lives in south Florida (yet) where there is an abundance
of man made canals that offer good protection. If
you do have them available, try to select a canal
that is as far inland as possible, and, most especially,
one that is parallel, not perpendicular, to the shore
There are two reasons
for this. One is that waterways, be they rivers or
canals, tend to funnel the wind and waves, allowing
the storm surge to rise even higher, along with greater
wave height. A canal parallel to the shoreline completely
prevents this. Secondly is the domino effect. When
boats upwind of yours break loose, guess what's going
to happen? Yep, they come smashing into your boat,
so perpendicular waterways are doubly dangerous. After
Andrew, there were such canals where every single
boat on that canal ended up in a smashed pile at the
end of the canal, so don't underestimate this danger.
Large numbers of boats
are located off large bays or sounds, which are also
dangerous. You have to get away from the lee shores
of big bays. You've heard the term "fetch?"
If not, fetch is the distance wind and waves that
can travel before they reach your boat. Fetch
is something you only want in small doses, like not
more than 200 feet or so.
Opal at Choctawatchee Bay, I identified numerous little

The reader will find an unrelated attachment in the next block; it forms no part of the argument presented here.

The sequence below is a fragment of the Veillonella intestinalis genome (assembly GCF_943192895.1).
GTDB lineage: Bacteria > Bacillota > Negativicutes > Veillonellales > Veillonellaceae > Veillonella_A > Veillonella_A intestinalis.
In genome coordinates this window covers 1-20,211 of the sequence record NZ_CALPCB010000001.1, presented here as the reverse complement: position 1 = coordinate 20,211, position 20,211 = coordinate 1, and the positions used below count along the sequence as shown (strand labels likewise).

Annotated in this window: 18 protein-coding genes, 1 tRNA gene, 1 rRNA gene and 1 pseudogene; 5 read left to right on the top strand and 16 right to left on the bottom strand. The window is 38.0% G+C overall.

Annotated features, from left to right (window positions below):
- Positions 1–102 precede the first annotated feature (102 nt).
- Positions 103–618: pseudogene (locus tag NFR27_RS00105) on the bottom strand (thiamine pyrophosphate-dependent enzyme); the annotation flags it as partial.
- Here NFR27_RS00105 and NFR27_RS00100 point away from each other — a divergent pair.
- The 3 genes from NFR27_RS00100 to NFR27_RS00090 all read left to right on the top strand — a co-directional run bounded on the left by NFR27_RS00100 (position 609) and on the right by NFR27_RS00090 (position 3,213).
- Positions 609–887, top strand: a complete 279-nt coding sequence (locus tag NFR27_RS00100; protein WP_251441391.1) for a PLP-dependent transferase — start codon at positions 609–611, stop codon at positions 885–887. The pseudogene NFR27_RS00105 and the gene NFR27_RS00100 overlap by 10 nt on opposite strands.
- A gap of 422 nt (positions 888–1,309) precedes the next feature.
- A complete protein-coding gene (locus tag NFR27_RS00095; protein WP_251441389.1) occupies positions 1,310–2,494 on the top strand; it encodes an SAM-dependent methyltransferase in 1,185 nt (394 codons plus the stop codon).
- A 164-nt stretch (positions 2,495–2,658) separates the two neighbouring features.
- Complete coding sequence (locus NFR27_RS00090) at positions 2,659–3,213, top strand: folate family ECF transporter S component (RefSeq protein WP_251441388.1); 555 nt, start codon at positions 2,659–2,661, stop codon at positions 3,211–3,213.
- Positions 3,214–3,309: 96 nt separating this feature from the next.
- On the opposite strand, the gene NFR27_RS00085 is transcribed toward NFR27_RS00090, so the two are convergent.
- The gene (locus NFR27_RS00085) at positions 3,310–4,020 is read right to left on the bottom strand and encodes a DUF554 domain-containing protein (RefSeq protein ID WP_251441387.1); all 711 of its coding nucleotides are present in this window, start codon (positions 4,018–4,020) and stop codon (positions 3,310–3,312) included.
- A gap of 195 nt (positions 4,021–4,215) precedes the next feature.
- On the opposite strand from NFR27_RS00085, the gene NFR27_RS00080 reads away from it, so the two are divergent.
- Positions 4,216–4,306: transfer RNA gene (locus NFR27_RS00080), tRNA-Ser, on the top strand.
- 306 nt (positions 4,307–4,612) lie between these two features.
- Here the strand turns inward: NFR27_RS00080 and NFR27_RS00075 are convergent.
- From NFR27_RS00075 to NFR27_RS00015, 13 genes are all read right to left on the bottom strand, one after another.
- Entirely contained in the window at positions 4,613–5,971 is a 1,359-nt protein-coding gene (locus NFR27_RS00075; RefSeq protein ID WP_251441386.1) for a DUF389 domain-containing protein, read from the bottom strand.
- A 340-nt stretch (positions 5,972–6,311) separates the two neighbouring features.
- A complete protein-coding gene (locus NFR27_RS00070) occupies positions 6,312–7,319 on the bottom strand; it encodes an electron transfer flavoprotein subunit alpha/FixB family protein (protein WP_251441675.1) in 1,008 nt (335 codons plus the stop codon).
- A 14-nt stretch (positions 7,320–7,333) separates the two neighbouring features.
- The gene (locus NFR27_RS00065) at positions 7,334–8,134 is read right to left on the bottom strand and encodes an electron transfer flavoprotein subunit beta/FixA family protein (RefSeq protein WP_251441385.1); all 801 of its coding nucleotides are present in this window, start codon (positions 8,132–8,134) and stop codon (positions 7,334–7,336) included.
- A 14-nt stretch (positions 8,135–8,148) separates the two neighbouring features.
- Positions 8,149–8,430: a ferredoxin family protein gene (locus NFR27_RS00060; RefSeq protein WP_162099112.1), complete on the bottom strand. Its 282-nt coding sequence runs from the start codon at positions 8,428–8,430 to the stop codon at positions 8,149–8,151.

fingers and tributaries that curved off the lee shore
of the bay. These would be tributaries that hook around
behind the main shoreline. Many of these proved to
be quite secure locations, despite the fairly high
storm surge. The illustration shown above will help
give you an idea of what kind of areas might be reasonably
safe. Note that the southern side of the bay (at right)
as long as it is away from the narrow sandy stretches
of beaches, provided lots of potential sites. Moreover,
storm surges were highest at the inlet near Destin
where large numbers of boats were destroyed. Yet the
inland areas north of Ft. Walton were fairly secure,
mainly due to a lack of fetch. Most boats in that
However, if you're
particularly observant, you will have noticed an error.
The yellow "safe" area show along the northern
shore of the bay is not safe at all. Why not? Because
of the 5 mile fetch of the bay that would produce
large waves on the northern shore.
Problem of Complacency
of a Good Dock
About Floating Docks?